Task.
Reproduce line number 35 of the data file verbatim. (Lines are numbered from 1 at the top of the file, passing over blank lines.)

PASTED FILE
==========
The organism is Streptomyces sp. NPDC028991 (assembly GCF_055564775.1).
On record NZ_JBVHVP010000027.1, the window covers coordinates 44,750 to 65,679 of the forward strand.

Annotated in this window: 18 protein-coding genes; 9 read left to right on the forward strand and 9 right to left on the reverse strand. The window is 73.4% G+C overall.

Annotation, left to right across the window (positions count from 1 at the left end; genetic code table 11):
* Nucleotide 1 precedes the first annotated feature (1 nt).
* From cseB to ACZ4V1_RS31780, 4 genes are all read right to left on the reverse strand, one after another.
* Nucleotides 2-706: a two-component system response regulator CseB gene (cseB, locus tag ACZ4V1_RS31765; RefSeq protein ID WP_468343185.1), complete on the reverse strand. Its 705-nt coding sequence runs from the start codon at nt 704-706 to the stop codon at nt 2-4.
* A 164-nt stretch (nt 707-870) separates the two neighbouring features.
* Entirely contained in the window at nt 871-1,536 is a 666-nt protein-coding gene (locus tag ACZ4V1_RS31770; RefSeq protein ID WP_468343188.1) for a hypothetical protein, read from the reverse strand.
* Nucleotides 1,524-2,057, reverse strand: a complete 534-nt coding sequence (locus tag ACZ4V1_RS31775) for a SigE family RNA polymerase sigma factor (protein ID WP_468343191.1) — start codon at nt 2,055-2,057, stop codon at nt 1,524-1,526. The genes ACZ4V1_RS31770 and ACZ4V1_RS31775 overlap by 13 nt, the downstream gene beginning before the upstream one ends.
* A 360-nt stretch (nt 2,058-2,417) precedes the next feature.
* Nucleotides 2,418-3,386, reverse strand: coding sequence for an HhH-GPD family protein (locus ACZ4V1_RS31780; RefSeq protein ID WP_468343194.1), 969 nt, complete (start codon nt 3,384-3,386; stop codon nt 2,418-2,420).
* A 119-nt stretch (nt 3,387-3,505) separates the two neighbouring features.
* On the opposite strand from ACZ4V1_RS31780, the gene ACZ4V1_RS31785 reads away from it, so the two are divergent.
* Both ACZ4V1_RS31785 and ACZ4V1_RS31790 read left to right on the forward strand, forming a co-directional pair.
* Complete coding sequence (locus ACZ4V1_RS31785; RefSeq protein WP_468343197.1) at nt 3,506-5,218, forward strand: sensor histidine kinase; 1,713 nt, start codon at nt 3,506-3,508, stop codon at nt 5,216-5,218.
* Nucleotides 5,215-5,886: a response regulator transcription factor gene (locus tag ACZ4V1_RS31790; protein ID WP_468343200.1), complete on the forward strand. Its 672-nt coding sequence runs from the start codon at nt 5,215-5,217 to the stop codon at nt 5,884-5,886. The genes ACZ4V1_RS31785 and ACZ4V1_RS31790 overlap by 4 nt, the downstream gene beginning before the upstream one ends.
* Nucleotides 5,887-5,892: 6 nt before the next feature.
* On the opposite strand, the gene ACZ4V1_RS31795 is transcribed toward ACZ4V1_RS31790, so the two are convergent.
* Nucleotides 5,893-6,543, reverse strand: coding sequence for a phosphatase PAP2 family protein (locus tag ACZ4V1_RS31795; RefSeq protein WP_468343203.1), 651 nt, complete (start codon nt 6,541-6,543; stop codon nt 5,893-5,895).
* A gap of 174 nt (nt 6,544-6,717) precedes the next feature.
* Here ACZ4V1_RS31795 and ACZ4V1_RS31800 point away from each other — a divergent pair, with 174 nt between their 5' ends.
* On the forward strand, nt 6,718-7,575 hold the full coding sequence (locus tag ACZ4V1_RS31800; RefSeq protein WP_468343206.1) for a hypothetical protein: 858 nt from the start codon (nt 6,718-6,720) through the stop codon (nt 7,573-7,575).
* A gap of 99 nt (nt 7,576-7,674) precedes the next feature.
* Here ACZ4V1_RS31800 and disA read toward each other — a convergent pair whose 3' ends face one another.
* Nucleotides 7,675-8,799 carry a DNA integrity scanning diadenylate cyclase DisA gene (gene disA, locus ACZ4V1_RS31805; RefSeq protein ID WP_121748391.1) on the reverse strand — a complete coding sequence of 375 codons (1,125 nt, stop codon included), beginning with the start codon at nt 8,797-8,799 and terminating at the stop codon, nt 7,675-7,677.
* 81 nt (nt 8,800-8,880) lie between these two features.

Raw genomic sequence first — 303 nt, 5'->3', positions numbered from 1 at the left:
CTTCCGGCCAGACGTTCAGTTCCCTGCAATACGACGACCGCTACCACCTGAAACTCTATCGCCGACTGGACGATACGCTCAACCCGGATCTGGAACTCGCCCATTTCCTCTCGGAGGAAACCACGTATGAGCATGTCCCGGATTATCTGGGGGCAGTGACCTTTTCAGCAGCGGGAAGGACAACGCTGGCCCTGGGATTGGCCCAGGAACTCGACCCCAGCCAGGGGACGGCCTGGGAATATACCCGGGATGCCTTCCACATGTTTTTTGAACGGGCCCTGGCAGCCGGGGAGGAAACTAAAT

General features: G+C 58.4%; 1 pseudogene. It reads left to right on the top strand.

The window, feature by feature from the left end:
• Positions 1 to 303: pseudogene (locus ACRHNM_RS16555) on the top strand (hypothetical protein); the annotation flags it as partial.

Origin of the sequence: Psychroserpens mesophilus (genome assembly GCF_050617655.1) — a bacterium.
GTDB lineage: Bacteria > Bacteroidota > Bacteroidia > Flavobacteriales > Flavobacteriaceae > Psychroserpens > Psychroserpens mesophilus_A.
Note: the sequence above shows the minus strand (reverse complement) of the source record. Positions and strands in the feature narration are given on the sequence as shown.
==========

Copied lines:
Note: the sequence above shows the minus strand (reverse complement) of the source record. Positions and strands in the feature narration are given on the sequence as shown.